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Thread: 3rd Party Cocoa Apps NOT a loss!is a discussion within the
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"When this particular iPhone Engineer first arrived at the party I saw them be asked several times to get out their iPhone and show everyone, a request to which they...
06-27-2007, 02:25 PM #1
3rd Party Cocoa Apps NOT a loss!
"When this particular iPhone Engineer first arrived at the party I saw them be asked several times to get out their iPhone and show everyone, a request to which they diligently declined every invitation. After the group had calmed down a bit I observed the Apple Engineer talking with another party-goer who asked them every-one’s favorite question, “What’s up with Apple not allowing third party Cocoa Apps on the iPhone?”
The iPhone engineer’s face went somber and replied “Wait. All I can say is just wait. We haven’t done everything we are going to do… The iPhone Application story is not over.”
The party-goer tilted his head to the side, obviously wanting more details and asked “So, are there going to be third party Cocoa apps on the iPhone?”
The iPhone team-member smiled and responded simply 'Yeah. There will be.'"
06-27-2007, 02:27 PM #2
This makes me so happy I could cry :'-)
06-27-2007, 02:48 PM #3
Thought you'd be the first to post.
06-27-2007, 04:25 PM #4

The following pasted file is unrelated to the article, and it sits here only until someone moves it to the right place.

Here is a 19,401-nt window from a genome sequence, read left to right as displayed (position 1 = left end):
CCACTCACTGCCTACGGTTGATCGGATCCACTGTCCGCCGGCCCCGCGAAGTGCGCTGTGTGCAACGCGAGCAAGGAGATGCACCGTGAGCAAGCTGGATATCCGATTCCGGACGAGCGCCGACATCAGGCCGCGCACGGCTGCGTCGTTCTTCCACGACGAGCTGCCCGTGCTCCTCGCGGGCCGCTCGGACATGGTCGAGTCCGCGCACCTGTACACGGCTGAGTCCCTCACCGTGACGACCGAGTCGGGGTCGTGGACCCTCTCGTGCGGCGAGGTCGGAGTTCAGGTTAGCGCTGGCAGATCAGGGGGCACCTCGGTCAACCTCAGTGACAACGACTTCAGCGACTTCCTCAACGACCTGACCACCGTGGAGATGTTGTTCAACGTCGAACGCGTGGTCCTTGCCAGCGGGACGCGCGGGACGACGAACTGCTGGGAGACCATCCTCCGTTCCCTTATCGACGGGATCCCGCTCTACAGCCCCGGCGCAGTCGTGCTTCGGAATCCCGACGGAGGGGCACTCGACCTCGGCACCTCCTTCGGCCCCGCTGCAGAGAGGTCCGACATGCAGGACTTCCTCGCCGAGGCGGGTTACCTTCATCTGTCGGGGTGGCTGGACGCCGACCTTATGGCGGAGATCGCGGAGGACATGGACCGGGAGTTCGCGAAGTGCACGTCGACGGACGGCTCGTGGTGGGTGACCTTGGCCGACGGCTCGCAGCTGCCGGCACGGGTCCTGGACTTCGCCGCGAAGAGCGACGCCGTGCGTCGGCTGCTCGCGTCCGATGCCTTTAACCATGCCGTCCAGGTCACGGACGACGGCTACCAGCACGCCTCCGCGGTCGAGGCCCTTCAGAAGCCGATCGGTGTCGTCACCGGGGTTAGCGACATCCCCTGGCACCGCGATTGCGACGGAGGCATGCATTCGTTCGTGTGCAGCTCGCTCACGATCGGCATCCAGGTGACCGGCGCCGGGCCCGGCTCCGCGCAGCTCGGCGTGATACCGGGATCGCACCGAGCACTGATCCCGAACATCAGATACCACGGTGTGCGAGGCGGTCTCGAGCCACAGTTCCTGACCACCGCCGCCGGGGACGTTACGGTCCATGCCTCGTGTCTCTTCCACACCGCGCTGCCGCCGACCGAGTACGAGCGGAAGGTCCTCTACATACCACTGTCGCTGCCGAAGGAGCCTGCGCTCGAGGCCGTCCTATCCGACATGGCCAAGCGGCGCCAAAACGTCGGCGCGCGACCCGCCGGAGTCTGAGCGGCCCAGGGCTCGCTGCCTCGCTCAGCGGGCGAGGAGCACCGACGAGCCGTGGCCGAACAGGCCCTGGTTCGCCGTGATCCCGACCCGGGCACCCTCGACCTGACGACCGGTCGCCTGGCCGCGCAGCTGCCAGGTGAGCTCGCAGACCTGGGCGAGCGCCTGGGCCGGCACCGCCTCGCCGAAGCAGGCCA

what are Cocoa apps?I hate windows..
06-27-2007, 04:27 PM #5
06-27-2007, 04:30 PM #6
Cocoa is the main programming language for Macs. Basically this thread means 3rd party apps for the iPhone that are NOT web-based.
06-27-2007, 04:39 PM #7
so as far as apps go, they cant be as complex as actual mac osx apps? Am I getting it right?I hate windows..
06-27-2007, 04:41 PM #8
Yup. No word of course on any restrictions etc from Apple.
06-27-2007, 05:01 PM #9
Oh. My bad.
06-27-2007, 06:07 PM #10
AWESOME! I want some 3rd party non-web 2.0 apps!!!!
06-27-2007, 08:04 PM #11
To clarify, when you write a program on the mac, you do it with a really slick language called Objective C, or Obj-C. Cocoa is a set of libraries that Apple includes with their implementation of Obj-C by default. That sounded like a lot of tech jargon -- but what that means is, Cocoa gives programmers access to all the pretty mac UI elements, it gives programmers an absurdly easy way to access the inner workings of your mac and talk to other installed mac programs.. all kinds of fun stuff like that.
Not every Mac program is written with Cocoa, but the grand majority are -- the apps that use it are generally the better apps.
So enabling Cocoa on the iPhone means that not only do programmers get to write core, base-level Obj-C programs on it, they get access to Cocoa, which means all the programs will look good, they can all use fancy features like Core Animation to give us plenty of eye candy, they can all interface with your email or the part of the phone that makes calls or the address book or the keyboard.. full access to everything. The iPhone's mail program and address book program and basically everything else including Safari is written with Cocoa -- so this isn't some "well, we'll give you SOME access to write programs" thing, this is the real deal!
(Also, for the record, as of this post, I no longer "still use Windows" in my title. Amen!)
06-27-2007, 10:12 PM #12
Congrats on the Green Apple.
06-27-2007, 10:20 PM #13
Good for you! Windows hindered your "i" ness.